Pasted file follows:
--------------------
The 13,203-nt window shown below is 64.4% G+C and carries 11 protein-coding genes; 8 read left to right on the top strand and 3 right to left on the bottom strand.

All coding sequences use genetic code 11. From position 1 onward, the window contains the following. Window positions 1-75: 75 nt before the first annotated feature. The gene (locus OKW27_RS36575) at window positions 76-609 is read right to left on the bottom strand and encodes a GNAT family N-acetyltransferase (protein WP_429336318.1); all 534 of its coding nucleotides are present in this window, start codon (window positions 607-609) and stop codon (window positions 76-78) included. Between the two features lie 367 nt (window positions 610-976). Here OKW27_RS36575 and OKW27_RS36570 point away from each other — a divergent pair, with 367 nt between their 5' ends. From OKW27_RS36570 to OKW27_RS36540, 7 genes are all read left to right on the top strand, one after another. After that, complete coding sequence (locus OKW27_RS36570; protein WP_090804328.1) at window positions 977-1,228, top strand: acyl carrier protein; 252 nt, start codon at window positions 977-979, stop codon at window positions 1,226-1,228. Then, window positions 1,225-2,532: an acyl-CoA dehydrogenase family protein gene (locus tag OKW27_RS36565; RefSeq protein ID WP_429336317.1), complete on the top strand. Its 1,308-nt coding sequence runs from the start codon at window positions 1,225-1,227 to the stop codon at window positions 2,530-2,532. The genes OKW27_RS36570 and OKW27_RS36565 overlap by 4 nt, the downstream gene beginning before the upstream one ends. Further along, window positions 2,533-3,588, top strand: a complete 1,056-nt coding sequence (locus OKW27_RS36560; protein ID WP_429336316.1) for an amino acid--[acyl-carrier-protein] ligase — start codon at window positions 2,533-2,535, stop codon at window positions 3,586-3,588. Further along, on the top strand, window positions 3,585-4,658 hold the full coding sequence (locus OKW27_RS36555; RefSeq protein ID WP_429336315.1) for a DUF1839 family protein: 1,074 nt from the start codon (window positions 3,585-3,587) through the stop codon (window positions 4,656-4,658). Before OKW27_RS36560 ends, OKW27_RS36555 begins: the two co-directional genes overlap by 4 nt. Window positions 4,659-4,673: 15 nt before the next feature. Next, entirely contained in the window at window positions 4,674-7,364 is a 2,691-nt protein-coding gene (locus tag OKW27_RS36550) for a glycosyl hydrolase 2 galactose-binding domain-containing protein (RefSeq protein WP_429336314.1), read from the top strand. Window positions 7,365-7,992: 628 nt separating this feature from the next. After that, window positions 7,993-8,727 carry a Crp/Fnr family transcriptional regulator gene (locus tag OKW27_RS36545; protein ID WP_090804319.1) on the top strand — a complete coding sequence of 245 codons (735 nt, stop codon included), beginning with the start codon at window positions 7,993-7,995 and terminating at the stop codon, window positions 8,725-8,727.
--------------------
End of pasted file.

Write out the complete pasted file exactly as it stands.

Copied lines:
The 13,203-nt window shown below is 64.4% G+C and carries 11 protein-coding genes; 8 read left to right on the top strand and 3 right to left on the bottom strand.

All coding sequences use genetic code 11. From position 1 onward, the window contains the following. Window positions 1-75: 75 nt before the first annotated feature. The gene (locus OKW27_RS36575) at window positions 76-609 is read right to left on the bottom strand and encodes a GNAT family N-acetyltransferase (protein WP_429336318.1); all 534 of its coding nucleotides are present in this window, start codon (window positions 607-609) and stop codon (window positions 76-78) included. Between the two features lie 367 nt (window positions 610-976). Here OKW27_RS36575 and OKW27_RS36570 point away from each other — a divergent pair, with 367 nt between their 5' ends. From OKW27_RS36570 to OKW27_RS36540, 7 genes are all read left to right on the top strand, one after another. After that, complete coding sequence (locus OKW27_RS36570; protein WP_090804328.1) at window positions 977-1,228, top strand: acyl carrier protein; 252 nt, start codon at window positions 977-979, stop codon at window positions 1,226-1,228. Then, window positions 1,225-2,532: an acyl-CoA dehydrogenase family protein gene (locus tag OKW27_RS36565; RefSeq protein ID WP_429336317.1), complete on the top strand. Its 1,308-nt coding sequence runs from the start codon at window positions 1,225-1,227 to the stop codon at window positions 2,530-2,532. The genes OKW27_RS36570 and OKW27_RS36565 overlap by 4 nt, the downstream gene beginning before the upstream one ends. Further along, window positions 2,533-3,588, top strand: a complete 1,056-nt coding sequence (locus OKW27_RS36560; protein ID WP_429336316.1) for an amino acid--[acyl-carrier-protein] ligase — start codon at window positions 2,533-2,535, stop codon at window positions 3,586-3,588. Further along, on the top strand, window positions 3,585-4,658 hold the full coding sequence (locus OKW27_RS36555; RefSeq protein ID WP_429336315.1) for a DUF1839 family protein: 1,074 nt from the start codon (window positions 3,585-3,587) through the stop codon (window positions 4,656-4,658). Before OKW27_RS36560 ends, OKW27_RS36555 begins: the two co-directional genes overlap by 4 nt. Window positions 4,659-4,673: 15 nt before the next feature. Next, entirely contained in the window at window positions 4,674-7,364 is a 2,691-nt protein-coding gene (locus tag OKW27_RS36550) for a glycosyl hydrolase 2 galactose-binding domain-containing protein (RefSeq protein WP_429336314.1), read from the top strand. Window positions 7,365-7,992: 628 nt separating this feature from the next. After that, window positions 7,993-8,727 carry a Crp/Fnr family transcriptional regulator gene (locus tag OKW27_RS36545; protein ID WP_090804319.1) on the top strand — a complete coding sequence of 245 codons (735 nt, stop codon included), beginning with the start codon at window positions 7,993-7,995 and terminating at the stop codon, window positions 8,725-8,727.